So far, the sharing economy has disrupted hotels, transportation and music. Will financial services be the next industry to suffer the impact of the collaborative economy?

Financial service providers will have to reassess their basis for competition, distribution and customer relationships if they are to withstand the coming challenges.

This was the shape of discussion when PwC Australia invited global thought leader on the power of collaboration, Rachel Botsman, to share her views on the sharing economy and the industry changes facing banking and finance.

Personal loans, currency exchange and insurance are three sectors that are vulnerable to competition from the collaborative economy.

Peer-to-peer lending is already one of the five main sharing economy sectors that, combined, generate around US$15 billion in global revenue today,1 a figure that PwC estimates will rise to US$335 billion by 2025.

In Australia, SocietyOne has established itself on the leading edge of personal loans with an offering that provides individualised rates based on a sophisticated risk assessment. SocietyOne recently received $20 million in equity funding and supports $15 million of loans but to understand the potential impact the company could have, you need to look outside of lending to the taxi and hotel industry.

Establishing
trust

Over the last few years, the collaborative economy has completely changed the way we access transportation. Today, Uber links passengers directly with drivers. No traditional taxi company required. In just four years of operation, AirBnB matched Hilton hotel’s footprint of over 650,000 rooms, simply by providing a platform for private property owners to rent out their accommodation. These examples show that en masse, people are willing to set aside the ‘safety net’ of a large organisation or industry regulator in order to deal directly with the provider of the service they seek.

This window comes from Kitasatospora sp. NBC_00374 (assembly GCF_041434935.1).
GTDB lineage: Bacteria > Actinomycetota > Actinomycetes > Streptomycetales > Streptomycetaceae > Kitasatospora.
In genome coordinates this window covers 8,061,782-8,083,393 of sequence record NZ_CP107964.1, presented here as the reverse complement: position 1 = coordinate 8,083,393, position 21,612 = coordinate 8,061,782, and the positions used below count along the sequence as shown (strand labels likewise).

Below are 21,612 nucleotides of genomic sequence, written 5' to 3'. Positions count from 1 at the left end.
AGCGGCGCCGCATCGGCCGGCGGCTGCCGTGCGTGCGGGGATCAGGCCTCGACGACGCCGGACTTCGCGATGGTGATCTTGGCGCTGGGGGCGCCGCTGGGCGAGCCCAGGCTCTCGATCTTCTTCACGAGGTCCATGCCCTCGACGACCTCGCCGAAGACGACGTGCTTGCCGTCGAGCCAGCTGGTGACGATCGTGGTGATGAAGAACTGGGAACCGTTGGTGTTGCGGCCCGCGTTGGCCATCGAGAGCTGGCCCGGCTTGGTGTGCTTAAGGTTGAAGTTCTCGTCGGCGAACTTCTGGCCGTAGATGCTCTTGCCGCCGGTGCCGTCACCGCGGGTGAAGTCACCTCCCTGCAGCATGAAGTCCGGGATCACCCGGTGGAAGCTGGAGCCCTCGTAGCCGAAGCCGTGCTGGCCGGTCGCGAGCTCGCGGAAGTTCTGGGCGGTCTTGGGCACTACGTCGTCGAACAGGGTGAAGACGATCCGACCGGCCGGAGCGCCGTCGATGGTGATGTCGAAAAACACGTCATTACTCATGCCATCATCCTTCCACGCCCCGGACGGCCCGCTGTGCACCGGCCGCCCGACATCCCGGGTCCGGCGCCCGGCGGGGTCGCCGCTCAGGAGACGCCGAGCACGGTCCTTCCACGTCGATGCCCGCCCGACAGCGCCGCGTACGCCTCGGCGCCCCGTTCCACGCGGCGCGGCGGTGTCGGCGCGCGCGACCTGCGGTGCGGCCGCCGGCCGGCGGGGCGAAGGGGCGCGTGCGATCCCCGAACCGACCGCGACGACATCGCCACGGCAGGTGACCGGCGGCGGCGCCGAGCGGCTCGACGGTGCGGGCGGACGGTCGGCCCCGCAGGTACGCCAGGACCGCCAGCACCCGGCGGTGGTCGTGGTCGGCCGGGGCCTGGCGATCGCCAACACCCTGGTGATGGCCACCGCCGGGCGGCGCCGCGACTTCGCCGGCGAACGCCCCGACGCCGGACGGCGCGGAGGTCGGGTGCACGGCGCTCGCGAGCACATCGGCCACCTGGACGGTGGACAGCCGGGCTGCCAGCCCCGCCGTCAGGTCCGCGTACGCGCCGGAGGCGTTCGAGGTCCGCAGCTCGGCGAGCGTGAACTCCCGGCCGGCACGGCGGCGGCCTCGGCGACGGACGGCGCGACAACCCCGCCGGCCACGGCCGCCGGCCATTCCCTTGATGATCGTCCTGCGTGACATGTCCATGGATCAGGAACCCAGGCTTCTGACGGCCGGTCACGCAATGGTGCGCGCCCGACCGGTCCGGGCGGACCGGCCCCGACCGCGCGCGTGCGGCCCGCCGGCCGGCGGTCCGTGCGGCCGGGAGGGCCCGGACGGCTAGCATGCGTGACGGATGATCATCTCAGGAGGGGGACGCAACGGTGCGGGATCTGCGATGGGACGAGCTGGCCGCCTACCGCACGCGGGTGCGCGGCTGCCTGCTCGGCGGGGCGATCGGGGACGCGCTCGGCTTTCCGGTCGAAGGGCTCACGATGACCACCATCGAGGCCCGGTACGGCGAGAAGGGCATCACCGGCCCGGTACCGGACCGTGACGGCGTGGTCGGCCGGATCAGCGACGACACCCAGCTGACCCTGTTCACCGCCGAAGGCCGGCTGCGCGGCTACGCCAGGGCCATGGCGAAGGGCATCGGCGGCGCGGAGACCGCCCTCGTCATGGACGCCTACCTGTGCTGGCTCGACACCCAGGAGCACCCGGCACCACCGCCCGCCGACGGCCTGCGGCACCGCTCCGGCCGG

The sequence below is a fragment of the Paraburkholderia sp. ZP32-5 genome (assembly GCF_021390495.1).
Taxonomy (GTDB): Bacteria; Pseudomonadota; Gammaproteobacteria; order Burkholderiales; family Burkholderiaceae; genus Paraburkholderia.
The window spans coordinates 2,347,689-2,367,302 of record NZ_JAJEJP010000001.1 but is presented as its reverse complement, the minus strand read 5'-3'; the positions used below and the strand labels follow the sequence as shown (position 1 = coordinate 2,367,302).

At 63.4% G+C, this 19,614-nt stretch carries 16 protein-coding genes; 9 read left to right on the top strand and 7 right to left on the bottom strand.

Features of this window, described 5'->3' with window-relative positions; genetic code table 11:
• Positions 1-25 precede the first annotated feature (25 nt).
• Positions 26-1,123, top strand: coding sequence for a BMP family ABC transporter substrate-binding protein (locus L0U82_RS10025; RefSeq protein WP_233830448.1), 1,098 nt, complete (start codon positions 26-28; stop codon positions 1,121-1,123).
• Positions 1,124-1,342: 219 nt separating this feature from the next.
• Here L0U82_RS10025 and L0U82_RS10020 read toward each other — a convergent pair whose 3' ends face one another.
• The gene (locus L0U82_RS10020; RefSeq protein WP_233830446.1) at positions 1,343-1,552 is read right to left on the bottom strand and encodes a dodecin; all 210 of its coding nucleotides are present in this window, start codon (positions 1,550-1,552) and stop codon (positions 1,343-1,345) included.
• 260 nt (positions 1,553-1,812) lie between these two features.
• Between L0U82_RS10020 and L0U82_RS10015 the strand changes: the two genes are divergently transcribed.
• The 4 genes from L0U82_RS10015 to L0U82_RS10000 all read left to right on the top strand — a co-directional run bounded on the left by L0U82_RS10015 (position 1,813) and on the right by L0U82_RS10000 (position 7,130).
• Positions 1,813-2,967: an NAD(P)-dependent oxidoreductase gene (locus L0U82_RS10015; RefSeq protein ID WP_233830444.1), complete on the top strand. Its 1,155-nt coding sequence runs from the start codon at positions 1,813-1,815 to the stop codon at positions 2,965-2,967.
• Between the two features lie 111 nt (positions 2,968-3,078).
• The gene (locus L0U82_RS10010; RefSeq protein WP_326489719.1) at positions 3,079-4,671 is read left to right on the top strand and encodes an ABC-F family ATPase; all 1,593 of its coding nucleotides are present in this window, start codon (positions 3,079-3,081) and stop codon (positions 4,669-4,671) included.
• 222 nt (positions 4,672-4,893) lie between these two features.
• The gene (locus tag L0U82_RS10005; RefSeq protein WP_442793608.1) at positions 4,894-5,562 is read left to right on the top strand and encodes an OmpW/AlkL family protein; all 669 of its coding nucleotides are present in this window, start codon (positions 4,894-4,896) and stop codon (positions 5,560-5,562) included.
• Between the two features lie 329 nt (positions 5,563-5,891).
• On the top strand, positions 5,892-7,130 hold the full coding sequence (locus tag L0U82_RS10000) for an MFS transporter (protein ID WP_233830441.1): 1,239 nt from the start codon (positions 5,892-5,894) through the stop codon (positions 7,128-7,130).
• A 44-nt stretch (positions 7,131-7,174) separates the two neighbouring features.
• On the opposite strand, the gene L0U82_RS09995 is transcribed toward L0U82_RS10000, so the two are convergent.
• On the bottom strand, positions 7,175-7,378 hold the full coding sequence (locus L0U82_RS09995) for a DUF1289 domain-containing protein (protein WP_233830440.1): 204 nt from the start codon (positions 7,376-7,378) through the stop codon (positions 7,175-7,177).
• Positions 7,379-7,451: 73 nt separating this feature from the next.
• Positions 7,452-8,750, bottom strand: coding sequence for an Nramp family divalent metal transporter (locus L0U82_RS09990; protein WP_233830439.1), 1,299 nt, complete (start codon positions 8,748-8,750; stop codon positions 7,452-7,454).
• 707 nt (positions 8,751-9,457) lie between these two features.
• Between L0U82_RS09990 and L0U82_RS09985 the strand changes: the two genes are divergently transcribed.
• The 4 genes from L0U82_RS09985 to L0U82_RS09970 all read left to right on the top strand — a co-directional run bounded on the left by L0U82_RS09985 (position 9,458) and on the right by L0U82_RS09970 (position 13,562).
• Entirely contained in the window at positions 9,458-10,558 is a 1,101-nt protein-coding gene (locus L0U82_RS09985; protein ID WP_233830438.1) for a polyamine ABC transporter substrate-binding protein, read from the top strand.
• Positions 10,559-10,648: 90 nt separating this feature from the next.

This is arguably a more efficient way of accessing assets – but don’t overestimate efficiency as the primary driver. The real force at play here, according to Botsman, is trust, specifically trust between strangers.

Just a few years ago, the idea that we would source personal finance through a mobile phone from a company we’d never heard of drew skeptical smiles from many banking executives. Today those same executives are investing in peer-to-peer lending companies like SocietyOne, or trying to emulate them.

When is a business vulnerable to disruption by collaborative economy dynamics? Botsman’s research has shown that there are five common drivers:

  • redundant intermediaries
  • limited access
  • broken trust
  • wasted assets
  • complexity

Each one of these drivers is rife in financial services, making it vulnerable to disruption by collaborative finance platforms.

Transparent
transactions

TransferWise is a UK-based currency transfer platform that’s aggressively taking banks to task in a new campaign called ‘Nothing to Hide’ highlighting opaque pricing and traditional currency transfer fee structures. Here in Australia, OzForex has a similar model that competes on price by removing bank transfer from the equation. No money moves across borders, minimising the transaction cost and the price the end customer pays.

Some financial institutions are embracing this shift. Santander UK bank actively refers some of its small businesses to Funding Circle, a peer-to-peer lender, if it believes they are better placed to handle the request. Here, Westpac has invested in SocietyOne.

Reputation
as currency

But people are not just sharing assets; they’re sharing knowledge and experiences with their peers using ratings and reviews. These socially-based recommendations are often regarded as more trustworthy than traditional marketing, the corporate press release, or the advice of the broker.

The result is a hunger and a growing desire for transparency to understand how systems, fees and service providers operate. People connect with strangers, who build value using the currency of their personal reputation, thereby creating a bond of trust and accountability. And the trust cuts both ways. For example, as a passenger of Uber, I get rated just as the drivers do and that rating may influence whether drivers want to do business with me.

The old world analogue in banking is a credit rating. But this new basis for trust is one of the enablers for the disruption we’re beginning to see in the finance sector. And it looks set to grow.

With disruption already occurring, each player within the financial services industry has to ask itself where and how it chooses to fit within this new paradigm. The key question to solve is how ideas core to the collaborative economy – peer trust, transparency, direct services and asset light models – can create new and meaningful value for the customer.


This article is by Jason Juma-Ross, former Digital Intelligence Lead for PwC.

 

Contributor Placeholder

Guest Contributor

Jason Juma-Ross